It would be a lie if I told you that this holiday season has been joyous for me. Rather the opposite, it's been a daily challenge to seek out and find my joy. You can only imagine my relief than, when sitting in the movie theater with my son an ad came across the screen telling me where I can go to find my joy...Walgreens. That's right friends, stock up on joy at Walgreens. Later in the ad, it shows that the joy you can stock up on is ice, soda, chips and other snack foods. Hmmm...so gorging myself on junk food will help me find my joy? That's all well and good until I have a Pepsi and Dorito induced heart attack and my bum is the size of Santa's workshop. Yup...that translates into joy for me. Joy at Walgreens. Great.
As ridiculous as the ad obviously is, it made me think. For Walgreens to use such a slogan as "Find your Joy at Walgreens" they must be tapping into what I've personally experienced, a joy deficiency this time of year.
Let's be honest with ourselves, for many, the holiday's represent a very challenging time of year. Everyone desires to be filled with abundant joy...just bubbling over with happiness. But sometimes that doesn't happen for everyone. It's not that we're all channeling our inner Scrooge's or Grinches, it's just that we're bogged down with the sorrow of life. There are many who have lost jobs this year, lost homes, lost family members and friends, lost health, lost love, lost spouses, lost hope and thus, lost joy. It's hard to be joyous when your heart is grieving loss. It's hard to be around others who are joyous when your own heart is aching. It's hard to find joy in the suffering.
I look around my own life and see the suffering in the faces of those I love. I see a mother who has lost two children to miscarriage. I see an amazing guy whose engagement was called off. I hear the tears of a very loving woman whose marriage has ended. I see a couple who will have to move far from their friends and family in order to keep a job. There are several who have lost their jobs and financial support for their family. There is someone who has lost health and faces cancer. There are five women, myself included, who have lost hope of having children or more children as calendar days tick by with no pregnancy in sight. I see a woman in her 20s who has just undergone a full hysterectomy but who desperately wanted to have her own babies. I hear the longing from single friends for comfort and love. I hear the cries of parents who have lost children in the war. I hear the cries of children who have lost parents. I see the aching hearts that long to be with the ones they love, but can't. There is suffering and that suffering becomes so pronounced when surrounded by such a packaged month of joy.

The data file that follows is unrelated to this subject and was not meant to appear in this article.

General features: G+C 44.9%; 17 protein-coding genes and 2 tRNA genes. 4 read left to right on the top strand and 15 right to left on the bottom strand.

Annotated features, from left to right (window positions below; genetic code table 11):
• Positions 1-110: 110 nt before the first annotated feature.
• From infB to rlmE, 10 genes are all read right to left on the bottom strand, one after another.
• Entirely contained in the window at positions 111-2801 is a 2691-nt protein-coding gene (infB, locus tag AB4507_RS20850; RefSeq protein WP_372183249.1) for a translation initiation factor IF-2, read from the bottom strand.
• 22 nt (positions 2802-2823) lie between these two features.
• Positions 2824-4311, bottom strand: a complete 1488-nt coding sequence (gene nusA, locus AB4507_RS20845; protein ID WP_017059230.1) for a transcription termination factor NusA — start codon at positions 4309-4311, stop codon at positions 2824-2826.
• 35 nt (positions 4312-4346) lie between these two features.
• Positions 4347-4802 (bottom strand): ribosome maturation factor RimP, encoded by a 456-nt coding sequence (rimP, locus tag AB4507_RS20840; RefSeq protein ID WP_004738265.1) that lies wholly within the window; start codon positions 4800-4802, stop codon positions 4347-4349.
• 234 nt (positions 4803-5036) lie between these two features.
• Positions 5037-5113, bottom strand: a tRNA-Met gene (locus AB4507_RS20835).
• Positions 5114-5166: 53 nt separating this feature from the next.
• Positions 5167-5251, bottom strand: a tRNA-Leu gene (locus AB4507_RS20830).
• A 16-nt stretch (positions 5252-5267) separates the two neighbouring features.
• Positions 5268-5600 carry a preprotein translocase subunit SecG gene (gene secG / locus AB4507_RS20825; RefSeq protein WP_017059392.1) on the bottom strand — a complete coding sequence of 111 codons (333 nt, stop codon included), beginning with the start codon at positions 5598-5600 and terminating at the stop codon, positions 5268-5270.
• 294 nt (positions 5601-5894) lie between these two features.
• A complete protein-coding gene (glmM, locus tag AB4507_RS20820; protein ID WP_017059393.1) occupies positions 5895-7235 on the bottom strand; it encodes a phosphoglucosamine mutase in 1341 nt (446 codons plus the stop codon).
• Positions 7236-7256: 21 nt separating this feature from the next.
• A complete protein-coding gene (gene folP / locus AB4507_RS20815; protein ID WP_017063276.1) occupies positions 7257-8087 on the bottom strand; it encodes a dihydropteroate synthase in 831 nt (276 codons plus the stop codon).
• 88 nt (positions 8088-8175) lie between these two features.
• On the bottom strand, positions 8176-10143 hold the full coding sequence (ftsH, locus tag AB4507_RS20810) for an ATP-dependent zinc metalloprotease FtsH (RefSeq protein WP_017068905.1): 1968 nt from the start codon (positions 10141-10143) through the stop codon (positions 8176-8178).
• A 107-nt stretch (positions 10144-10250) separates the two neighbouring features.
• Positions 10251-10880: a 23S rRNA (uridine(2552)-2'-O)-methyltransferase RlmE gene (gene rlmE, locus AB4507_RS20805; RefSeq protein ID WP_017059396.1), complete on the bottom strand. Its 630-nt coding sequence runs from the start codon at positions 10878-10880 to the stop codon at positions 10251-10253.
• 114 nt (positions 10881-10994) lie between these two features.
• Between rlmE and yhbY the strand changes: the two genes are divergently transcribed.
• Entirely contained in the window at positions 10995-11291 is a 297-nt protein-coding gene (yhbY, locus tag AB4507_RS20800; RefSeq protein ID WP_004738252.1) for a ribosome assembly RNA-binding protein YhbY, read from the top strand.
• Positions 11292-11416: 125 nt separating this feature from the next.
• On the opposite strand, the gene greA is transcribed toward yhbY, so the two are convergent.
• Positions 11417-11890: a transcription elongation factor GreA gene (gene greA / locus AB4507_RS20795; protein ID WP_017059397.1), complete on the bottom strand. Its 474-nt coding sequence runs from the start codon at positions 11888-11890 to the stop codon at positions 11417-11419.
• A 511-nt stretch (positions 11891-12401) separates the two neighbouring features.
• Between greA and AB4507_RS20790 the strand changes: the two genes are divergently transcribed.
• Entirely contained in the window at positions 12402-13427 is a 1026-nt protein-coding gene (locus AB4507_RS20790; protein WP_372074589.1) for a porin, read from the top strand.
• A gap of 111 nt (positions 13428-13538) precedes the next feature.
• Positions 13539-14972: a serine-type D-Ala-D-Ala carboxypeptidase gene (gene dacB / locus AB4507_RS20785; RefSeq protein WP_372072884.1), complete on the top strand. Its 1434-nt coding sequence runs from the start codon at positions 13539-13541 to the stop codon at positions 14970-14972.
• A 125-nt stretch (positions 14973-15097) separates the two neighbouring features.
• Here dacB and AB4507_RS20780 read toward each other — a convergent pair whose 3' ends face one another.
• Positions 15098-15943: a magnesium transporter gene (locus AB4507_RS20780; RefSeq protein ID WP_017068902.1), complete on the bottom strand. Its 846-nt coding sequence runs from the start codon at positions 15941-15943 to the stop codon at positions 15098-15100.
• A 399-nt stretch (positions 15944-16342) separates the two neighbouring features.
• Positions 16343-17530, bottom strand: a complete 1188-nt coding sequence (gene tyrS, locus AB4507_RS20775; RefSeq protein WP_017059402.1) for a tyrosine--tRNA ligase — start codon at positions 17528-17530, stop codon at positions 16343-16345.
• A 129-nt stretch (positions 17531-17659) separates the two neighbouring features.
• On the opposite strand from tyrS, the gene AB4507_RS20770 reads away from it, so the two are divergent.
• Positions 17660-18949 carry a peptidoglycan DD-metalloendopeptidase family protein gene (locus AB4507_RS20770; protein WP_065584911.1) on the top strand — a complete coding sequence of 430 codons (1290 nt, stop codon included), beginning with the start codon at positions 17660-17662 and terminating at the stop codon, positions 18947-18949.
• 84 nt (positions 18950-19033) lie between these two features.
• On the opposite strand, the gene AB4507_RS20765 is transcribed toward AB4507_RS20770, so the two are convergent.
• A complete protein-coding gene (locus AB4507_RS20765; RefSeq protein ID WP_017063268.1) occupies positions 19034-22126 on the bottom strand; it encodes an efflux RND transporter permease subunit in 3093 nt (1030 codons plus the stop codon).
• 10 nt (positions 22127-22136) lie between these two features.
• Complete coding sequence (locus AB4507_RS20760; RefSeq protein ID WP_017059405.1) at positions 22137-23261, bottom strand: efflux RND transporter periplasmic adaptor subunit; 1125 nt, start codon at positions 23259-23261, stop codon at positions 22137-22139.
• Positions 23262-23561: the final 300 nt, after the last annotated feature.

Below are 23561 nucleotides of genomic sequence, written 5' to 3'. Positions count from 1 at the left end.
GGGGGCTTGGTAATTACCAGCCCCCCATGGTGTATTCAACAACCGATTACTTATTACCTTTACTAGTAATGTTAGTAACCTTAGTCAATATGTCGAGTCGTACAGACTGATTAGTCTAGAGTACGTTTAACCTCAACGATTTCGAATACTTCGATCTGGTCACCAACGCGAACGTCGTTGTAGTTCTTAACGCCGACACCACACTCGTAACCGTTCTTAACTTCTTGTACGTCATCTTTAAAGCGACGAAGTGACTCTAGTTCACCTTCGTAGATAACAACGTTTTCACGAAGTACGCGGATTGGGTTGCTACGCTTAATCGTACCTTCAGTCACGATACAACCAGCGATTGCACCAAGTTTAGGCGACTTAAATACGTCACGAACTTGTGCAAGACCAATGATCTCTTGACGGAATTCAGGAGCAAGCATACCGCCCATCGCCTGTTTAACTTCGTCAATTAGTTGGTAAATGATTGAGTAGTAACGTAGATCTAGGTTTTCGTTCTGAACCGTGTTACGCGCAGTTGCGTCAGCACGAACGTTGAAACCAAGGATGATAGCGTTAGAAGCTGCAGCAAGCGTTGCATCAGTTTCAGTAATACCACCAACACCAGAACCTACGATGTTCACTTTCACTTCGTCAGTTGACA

So where do the hurting and the suffering go this time of year to find joy?
Maybe 'Comfort and Joy' can be found in going home for the holidays and embracing the ones who are still with us. Maybe it's giving to others, serving others, serving through the pain. Maybe joy can be found in the brush of snowflakes on your cheeks, in the warmth of a fire, in the grasp of a long tight hug, in the laughter of the children around you.
This season is really about a glimmer, a sparkling star of hope, Jesus, who came to live with us, to suffer as we suffer. God chose to be here with us and to give us peace, hope and joy. In the darkness, there is light. Though I suffer, though I hurt, though I can't seem to make my pain go away no matter how hard I pray or smile or sing, I know I'm not alone. I know that Christ came to suffer with me, beside me. I know there is hope in the suffering because I know that suffering is not all there is. I can look in the face of my son and see hope. I can feel the kiss of God as I'm held so tenderly and comforted so sweetly.
We're not alone and there is hope. Christmas is about that hope that a better day is coming. Not only will we get through our current suffering and glow in future joy, but one day, we will live with God where there is no suffering. One day our hearts will be made whole again, our tears wiped away and we will know a joy that has no words.
This Christmas, I cannot will my grandma back to life, but I can thank God for last Christmas and all the Christmas' before that. This Christmas I will not hold a baby in my arms, but I can thank God for the baby who I once held, the toddler I hold now and the hope of the babies I will hold again. This Christmas, I can choose to see more in this holiday than the brisk cold of winter, I can see the warm hearth of the Lord, our Lord, who came to us.
Joy, real joy, can't be found at Walgreens. Real joy can't be found in a package or at a store. You can't buy it, sell it or ship it. Real joy comes in the knowing that Christ comes for us, to be with us, to live with us, to love us, to give us peace and hope. Real joy comes in knowing that after the crucifixtion, comes the resurrection. Real joy comes in knowing there is another day.
Seek out your joy in the arms of God. Find your Comforter in your midst.
And you will have joy and gladness, and many will rejoice at his birth
And an angel of the Lord appeared to them, and the glory of the Lord shone around them, and they were filled with fear. (10) And the angel said to them, “Fear not, for behold, I bring you good news of a great joy that will be for all the people. (11) For unto you is born this day in the city of David a Savior, who is Christ the Lord. (12) And this will be a sign for you: you will find a baby wrapped in swaddling cloths and lying in a manger.”
I wish all of us great Tidings of Comfort and Joy. And when you find it, sing JOY to the world and "repeat, repeat, the sounding joy!"
Where have you found your JOY?